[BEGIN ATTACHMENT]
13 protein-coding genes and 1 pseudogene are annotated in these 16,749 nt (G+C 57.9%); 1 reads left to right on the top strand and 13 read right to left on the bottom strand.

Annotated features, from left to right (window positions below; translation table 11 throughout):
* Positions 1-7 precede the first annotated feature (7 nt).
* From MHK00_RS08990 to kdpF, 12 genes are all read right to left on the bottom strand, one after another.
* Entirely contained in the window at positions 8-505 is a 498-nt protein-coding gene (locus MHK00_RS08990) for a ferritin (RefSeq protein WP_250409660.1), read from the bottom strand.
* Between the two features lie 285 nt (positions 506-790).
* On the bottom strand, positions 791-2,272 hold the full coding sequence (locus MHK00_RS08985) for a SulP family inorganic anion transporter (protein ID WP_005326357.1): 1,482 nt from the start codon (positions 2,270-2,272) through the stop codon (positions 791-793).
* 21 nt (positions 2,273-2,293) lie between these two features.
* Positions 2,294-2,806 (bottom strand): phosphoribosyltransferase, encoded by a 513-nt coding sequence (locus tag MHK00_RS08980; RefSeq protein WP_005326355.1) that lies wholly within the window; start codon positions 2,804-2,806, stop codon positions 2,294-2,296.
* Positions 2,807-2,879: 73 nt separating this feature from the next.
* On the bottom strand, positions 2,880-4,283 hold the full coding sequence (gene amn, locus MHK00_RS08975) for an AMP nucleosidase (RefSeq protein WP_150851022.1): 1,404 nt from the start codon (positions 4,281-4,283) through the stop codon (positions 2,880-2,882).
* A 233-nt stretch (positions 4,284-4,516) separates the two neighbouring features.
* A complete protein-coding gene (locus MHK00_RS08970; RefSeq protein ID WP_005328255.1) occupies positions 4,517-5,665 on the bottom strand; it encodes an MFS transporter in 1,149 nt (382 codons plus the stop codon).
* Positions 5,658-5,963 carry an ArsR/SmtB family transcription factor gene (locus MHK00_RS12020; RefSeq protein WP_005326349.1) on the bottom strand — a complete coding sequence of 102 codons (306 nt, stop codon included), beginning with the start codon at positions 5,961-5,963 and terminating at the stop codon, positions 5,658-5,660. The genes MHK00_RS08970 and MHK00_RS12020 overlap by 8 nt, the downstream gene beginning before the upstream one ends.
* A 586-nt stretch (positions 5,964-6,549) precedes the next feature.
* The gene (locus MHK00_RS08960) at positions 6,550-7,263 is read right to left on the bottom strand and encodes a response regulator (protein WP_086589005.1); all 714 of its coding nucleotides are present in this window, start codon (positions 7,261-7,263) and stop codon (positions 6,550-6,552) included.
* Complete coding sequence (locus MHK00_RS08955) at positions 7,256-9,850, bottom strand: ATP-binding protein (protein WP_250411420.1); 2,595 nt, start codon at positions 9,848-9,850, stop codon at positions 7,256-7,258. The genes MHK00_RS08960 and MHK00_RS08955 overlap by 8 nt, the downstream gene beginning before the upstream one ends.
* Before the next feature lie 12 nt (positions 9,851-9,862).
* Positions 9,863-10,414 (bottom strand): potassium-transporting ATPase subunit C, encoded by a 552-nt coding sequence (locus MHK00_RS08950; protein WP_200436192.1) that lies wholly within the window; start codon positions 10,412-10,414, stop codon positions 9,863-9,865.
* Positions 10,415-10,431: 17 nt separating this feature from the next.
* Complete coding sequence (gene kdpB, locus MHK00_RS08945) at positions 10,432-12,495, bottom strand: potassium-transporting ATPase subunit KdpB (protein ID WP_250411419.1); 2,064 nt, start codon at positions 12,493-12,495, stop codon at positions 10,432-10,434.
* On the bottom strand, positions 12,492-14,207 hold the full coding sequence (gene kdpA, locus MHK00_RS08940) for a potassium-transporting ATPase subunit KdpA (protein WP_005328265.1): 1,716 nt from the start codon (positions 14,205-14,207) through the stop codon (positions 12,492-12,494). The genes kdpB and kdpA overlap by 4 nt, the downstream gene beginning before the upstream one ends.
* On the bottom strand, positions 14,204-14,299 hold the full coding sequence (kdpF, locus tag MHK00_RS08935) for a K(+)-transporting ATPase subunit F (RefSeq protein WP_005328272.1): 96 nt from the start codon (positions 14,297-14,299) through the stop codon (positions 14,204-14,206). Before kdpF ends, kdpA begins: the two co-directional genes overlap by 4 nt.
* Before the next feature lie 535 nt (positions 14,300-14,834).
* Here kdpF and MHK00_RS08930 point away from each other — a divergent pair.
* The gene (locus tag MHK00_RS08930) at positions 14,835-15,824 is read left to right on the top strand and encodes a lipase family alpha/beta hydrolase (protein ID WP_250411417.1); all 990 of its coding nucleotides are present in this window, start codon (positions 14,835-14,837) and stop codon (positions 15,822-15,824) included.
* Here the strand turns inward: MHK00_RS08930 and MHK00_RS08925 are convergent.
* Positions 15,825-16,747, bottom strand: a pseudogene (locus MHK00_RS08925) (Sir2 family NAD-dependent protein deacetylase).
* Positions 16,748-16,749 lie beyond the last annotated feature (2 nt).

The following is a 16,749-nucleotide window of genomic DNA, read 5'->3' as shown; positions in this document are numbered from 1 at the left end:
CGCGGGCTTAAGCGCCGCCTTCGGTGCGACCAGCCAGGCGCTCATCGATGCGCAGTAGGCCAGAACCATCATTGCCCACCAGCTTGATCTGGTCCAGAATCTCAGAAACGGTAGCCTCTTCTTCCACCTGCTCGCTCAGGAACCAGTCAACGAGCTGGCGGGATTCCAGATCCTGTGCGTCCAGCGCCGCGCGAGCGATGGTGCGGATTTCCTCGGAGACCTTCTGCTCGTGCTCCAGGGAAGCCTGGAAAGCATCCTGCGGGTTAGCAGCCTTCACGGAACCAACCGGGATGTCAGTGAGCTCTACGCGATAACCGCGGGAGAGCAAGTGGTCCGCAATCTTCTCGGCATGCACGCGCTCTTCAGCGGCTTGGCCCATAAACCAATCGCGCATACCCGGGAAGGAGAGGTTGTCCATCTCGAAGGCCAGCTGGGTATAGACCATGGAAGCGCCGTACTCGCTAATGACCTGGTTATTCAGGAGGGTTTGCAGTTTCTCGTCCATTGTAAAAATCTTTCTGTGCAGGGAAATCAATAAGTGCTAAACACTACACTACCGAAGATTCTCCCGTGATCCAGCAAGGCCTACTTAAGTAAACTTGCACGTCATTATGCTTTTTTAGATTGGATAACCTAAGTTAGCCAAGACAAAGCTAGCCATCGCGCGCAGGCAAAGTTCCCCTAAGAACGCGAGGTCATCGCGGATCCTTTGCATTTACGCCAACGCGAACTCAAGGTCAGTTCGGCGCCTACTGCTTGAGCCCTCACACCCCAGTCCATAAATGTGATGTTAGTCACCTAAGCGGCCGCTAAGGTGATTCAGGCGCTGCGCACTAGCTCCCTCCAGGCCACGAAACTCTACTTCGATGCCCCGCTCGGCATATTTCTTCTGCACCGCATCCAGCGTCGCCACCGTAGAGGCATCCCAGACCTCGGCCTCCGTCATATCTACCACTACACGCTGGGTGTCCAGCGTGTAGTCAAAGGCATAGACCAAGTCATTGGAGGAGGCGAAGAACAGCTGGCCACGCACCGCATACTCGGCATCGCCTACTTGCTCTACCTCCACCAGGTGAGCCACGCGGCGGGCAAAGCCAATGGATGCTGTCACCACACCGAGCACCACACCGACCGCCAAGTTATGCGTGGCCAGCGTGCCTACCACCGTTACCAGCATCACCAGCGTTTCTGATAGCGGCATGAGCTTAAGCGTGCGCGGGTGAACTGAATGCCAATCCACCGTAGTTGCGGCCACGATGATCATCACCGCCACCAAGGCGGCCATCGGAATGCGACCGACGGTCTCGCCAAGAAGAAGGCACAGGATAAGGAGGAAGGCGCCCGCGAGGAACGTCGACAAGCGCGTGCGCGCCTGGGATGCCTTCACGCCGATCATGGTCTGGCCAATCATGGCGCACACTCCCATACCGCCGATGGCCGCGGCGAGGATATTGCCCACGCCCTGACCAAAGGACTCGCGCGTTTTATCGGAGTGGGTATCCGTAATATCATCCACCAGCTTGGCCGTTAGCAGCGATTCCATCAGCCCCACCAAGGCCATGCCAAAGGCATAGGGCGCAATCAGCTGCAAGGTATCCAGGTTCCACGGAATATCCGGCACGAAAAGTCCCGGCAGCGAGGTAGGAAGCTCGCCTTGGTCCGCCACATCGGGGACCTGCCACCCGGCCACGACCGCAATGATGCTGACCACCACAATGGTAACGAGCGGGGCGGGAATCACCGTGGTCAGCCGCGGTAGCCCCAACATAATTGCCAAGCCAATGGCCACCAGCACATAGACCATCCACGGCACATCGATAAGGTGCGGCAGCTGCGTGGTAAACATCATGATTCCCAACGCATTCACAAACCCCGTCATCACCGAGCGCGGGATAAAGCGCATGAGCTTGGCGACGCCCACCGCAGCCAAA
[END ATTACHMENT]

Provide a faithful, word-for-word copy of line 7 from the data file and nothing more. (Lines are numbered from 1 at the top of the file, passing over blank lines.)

* On the bottom strand, positions 791-2,272 hold the full coding sequence (locus MHK00_RS08985) for a SulP family inorganic anion transporter (protein ID WP_005326357.1): 1,482 nt from the start codon (positions 2,270-2,272) through the stop codon (positions 791-793).